LSM – The Internet and Marketing Your Business

For this last spot on Local Store Marketing we must talk about keeping up to date with LSM methods and how to reach Gen Y and the ever growing internet market.

This section is mainly for the small business owner or franchisee as 99% of medium to large franchisors will have at least a dedicated web page if not the full range of web related activities.

First up, I am no expert on this subject but do understand the importance of at least a web presence for any small business. So what is a web presence and how do you get one that will suit a small business or a small start up franchise? Well let’s start with a single store small business. Why should you spend time and money on a web presence when you are already well known in your area? Simple, this is the time when you are trying to grow (or at least maintain) your customer numbers and one of the best ways to do that nowadays is on the web.

The minimum you will need is a web page that gives your customers details of who you are, what you do, a menu, store hours and how to contact you. Take a look at some of your competitor’s web pages and work out what you want your page to look like and what information you want to pass along to your customers. Make it customer friendly. Most people know how frustrating it is to find a web page for a large corporation and find that there is no way to actually talk to someone if you want to ask a question. Remember that you are in the hospitality business and the best way to gain new customers is to talk to them personally.

The next step is to find a good web page designer to work with. There are plenty of ways to do this and one way to keep costs down is to look through your local university. If you are on a tight budget, there are students who will often create a website for the cost of your domain registration (web address) and web hosting. The design can be a project for school and the hungry student would be happy with free pizza or coffee vouchers as payment!  Word of mouth is also a good way to find a reliable web developer. Ask other small business owners who have good looking websites for their recommendations. Another way is to do a Google business search for designers in your area. Ask if they will come to visit you and discuss what they can offer. Ideally you want to go with someone whom you can meet personally. Check prices and ask to see web pages they have designed. Check them out and get several quotes from experienced web designers (or hungry students!). This should not cost more than $500 – $1000 (for a more complicated site) for a simple 3-5 page information website. Remember you get what you pay for and be sure to get a commitment for a date of completion.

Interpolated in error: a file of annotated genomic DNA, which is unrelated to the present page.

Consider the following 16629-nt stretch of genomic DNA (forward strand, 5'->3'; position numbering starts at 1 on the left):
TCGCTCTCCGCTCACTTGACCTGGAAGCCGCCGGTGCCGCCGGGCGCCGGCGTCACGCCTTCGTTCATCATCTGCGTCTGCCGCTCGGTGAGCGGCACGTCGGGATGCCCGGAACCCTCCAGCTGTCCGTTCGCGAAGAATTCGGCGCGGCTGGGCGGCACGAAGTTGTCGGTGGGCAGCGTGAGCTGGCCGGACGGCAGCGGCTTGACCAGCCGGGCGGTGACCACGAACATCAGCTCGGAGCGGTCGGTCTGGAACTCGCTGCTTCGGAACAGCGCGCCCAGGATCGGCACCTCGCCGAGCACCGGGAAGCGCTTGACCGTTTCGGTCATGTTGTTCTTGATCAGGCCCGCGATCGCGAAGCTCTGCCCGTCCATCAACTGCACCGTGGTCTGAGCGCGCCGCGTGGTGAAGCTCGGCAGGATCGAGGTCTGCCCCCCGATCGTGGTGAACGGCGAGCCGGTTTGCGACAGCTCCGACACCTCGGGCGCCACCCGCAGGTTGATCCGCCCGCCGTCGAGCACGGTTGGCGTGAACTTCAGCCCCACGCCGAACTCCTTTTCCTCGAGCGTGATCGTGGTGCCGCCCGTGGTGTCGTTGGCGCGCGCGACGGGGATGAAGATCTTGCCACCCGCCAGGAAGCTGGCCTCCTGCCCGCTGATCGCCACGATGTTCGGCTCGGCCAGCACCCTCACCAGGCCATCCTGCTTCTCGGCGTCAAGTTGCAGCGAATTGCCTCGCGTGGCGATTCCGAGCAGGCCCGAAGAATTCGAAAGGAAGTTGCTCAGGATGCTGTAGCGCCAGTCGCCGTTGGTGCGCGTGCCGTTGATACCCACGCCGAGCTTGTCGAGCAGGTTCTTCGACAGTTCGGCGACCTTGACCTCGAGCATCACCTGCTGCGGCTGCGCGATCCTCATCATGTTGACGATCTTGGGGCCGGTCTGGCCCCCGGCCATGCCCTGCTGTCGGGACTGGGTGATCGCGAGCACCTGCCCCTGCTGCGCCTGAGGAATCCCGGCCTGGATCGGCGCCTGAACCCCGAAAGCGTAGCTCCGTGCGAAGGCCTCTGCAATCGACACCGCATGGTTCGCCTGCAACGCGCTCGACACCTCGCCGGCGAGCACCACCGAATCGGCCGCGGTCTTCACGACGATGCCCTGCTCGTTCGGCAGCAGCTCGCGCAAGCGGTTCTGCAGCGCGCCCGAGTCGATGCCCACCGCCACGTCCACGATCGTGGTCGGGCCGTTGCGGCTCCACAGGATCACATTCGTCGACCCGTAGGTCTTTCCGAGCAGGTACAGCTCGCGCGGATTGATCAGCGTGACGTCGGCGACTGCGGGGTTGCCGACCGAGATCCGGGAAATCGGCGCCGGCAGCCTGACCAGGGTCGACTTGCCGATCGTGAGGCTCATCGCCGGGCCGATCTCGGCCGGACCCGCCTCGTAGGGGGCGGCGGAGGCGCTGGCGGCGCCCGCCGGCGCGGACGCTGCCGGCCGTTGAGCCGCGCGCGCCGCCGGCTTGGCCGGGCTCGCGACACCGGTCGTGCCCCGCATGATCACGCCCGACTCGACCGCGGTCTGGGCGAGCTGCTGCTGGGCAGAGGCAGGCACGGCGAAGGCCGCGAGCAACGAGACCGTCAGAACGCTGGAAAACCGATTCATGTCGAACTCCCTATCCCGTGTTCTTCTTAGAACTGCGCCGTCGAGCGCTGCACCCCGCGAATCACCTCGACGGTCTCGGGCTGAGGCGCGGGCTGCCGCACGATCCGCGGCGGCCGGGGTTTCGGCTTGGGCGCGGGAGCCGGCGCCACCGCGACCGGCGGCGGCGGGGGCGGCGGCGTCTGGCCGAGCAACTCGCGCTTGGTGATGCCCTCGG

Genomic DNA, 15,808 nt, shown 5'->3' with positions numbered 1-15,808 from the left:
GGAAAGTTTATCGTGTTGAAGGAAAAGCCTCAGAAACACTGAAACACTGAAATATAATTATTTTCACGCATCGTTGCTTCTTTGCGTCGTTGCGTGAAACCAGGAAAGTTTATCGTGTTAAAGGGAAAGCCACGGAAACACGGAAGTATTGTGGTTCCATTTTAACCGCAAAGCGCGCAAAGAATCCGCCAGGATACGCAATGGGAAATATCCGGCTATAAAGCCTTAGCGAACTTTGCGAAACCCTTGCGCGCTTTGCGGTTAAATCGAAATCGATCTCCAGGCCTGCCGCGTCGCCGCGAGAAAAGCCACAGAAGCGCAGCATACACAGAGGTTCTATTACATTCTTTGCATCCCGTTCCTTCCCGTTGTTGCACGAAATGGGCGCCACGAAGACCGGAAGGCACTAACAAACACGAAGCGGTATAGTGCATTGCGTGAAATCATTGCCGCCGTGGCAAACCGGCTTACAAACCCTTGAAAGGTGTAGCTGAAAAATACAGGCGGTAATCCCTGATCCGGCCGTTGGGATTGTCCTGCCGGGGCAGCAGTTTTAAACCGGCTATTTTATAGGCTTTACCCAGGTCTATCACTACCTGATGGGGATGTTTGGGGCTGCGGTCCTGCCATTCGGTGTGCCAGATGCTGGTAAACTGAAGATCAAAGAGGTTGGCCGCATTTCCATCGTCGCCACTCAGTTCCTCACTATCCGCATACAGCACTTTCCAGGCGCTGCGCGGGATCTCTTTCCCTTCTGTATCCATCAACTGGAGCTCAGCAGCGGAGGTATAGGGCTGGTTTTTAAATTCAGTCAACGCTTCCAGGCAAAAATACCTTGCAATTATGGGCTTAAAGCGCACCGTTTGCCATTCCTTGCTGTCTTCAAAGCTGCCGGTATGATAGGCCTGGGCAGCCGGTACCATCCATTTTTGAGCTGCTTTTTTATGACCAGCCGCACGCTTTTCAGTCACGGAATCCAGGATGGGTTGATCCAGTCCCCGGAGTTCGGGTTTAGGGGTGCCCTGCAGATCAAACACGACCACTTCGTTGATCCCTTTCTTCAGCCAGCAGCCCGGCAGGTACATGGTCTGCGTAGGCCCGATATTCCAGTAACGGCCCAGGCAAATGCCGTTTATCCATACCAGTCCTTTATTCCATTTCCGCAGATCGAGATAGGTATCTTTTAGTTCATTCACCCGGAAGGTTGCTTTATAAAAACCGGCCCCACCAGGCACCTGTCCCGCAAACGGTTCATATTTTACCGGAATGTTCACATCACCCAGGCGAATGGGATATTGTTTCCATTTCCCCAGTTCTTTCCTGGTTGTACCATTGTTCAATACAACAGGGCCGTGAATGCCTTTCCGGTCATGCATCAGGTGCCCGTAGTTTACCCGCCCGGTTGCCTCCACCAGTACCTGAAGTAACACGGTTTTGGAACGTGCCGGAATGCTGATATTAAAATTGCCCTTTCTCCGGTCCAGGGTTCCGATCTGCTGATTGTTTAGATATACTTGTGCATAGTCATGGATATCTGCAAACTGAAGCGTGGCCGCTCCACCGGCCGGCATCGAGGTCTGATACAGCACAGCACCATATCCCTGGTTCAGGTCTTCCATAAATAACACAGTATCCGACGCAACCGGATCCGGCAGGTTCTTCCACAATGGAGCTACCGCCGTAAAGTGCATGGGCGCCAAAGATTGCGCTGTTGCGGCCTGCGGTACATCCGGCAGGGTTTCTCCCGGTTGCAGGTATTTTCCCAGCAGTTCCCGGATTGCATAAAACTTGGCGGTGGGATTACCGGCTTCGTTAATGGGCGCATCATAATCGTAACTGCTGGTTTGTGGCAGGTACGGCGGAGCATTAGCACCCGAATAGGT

If you have not gotten a logo or store identity you can check with the folks at 99 designs who have thousands of designers waiting to do great work  for you (they also have web designers, T-shirt designers, etc)!

Additionally you want to make sure that your website can be updated and can grow with your business as well as be used for specials and LSM. A good idea is to run a small in-store promo that asks your customers to leave their business cards in return for a chance to win a small prize, free meal etc. and do it monthly so you can build a data base. You can then use that data base when you have developed your web site by sending the link to those customers with special, promos etc.

Additionally, you should set up a Google business listing and a Facebook fan page. A Google business listing is free and includes a map to your location. With the yellow pages becoming a thing of the past, many people use the internet to find a location and this is a great way to be found. As for the Facebook page; you encourage your regular customers to become fans and you can use this site to highlight special promotions and discount coupons, new menu items, decor changes (you can put pictures up!) and just keep your fans up-to-date with what you are doing.

After writing this I have decided to get a guest blogger in to talk more about meeting with your web developer and what questions to ask  and some buzzwords to make you look and feel more informed before you start your search. Watch this space!

R. Stevens

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